The Department of Finance’s main focus is on tax matters, which has traditionally involved using data from tax returns to provide estimates of the impacts of fiscal policies on tax revenue. This continues to be a key task of the Department, with their estimated impacts appearing in the Technical Notes to legislative documents. However, in the last ten years, there has been a significant increase in the attention given towards distributional impacts by policymakers. In order to support this, the Finance Department’s Directorate for Economic and Fiscal Studies and Research (DSREF) has developed various microsimulation models based on the different type of taxes3 in order to analyse the ex ante distributional effects of proposed or adopted fiscal policies and reforms.4 These models use representative samples of the Italian population, based on a large set of various administrative and survey data. While the models simulate all the relevant tax-benefits policies that it is possible to estimate with the available data, the Directorate is called upon by the government to provide support mainly on policies on the fiscal issues, implying that, in most cases, it only looks at the distributional implications of the relevant benefits and transfers to households and firms having fiscal implications, as is the case of the 2022 family allowance (see Box ‎5.2) (MEF, 2022[14]).

In most cases, the DSREF conducts distributional analysis in order to assist government officials in choosing the best policy options. As such, the DSREF often runs many simulations, in order to provide the Minister of Economy and Finance and his advisers with a range of policy projects to choose from, and these simulations are internally discussed within the cabinet, and are not made publicly available. The definitive and publicly available simulations are only those on the definitive policies approved and published in the Technical Notes to legislative documents for the tax revenue impacts. Aside from that, Distributional Impact Analysis is also officially published on the Economy Sustainability and Wellbeing report.

In addition, from early 2020 onwards, the DSREF also started to produce policy notes5 in order to inform the public on the Covid-19 effects and key reforms, such as the last PIT and family allowance reforms in 2022. When conducting more extensive research on specific topics (e.g. the effects of COVID-19) or when developing new economic models used for the analysis, the DSREF also produces working papers in the Department Working Paper Series6 (written in English), as well as occasional scientific publications in specialized economic journals. For example, in the recent case of the pandemic, analysis on the effects of and policy response to COVID-19 was initially published in the form of policy notes, before being further developed in subsequent working papers and published in a scientific journal (Monteduro, De Rosa and Subrizi, 2023[16]).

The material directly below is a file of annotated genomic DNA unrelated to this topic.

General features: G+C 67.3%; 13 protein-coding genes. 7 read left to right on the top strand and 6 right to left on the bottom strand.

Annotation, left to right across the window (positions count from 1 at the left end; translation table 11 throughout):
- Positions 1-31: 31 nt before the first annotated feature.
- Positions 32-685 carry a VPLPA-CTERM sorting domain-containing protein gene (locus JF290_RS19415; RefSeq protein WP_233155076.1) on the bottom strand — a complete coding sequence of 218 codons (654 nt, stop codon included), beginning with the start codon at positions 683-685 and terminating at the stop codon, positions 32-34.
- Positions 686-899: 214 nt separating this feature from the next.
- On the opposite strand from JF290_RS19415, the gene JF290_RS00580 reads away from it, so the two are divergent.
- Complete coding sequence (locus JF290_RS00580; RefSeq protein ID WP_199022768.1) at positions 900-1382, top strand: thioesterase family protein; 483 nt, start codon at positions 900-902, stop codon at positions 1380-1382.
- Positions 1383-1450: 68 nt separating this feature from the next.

Ex ante analyses are essential, considering that there is usually a lag of over a year between when income statements are received and when tax return and survey data are. However, the DSREF also carries out ex post analyses once they receive the relevant data, in order to assess the impact of past reforms, and thus support their improvement or justify their continued funding. Examples include the impact assessment of business incentives (‘Industria 4.0’ plan) (Bratta, Romano and Mazzolari, 2020[17]), the analysis on the effects on tax gap of the flat tax on real estate (‘cedolare secca’) (Di Caro et al., 2022[18]) and a recent analysis on the expansion of the flat tax for self-employed workers. Sometimes ex post analyses are expressly requested for institutional purposes, as in the case of the analysis provided to the Commission on Tax Expenditures.

The DSREF publishes the official statistics on tax returns annually, as well as those on real estate wealth in Italy7 and the above-mentioned Report on the tax gap and informal economy. Some publications receive wide media attention, with major national newspapers covering the main findings as was the case of the recent Well Being and Sustainability Report (Il Sole 24 Ore, 2023[19]). This kind of media attention has also occasionally been given to the policy notes which are more informal and less technical, and therefore easier for the general public to understand. The statistics on tax returns are of great importance as they form the basis for the DSREF microsimulation models, but also are used by existing external models in Italy.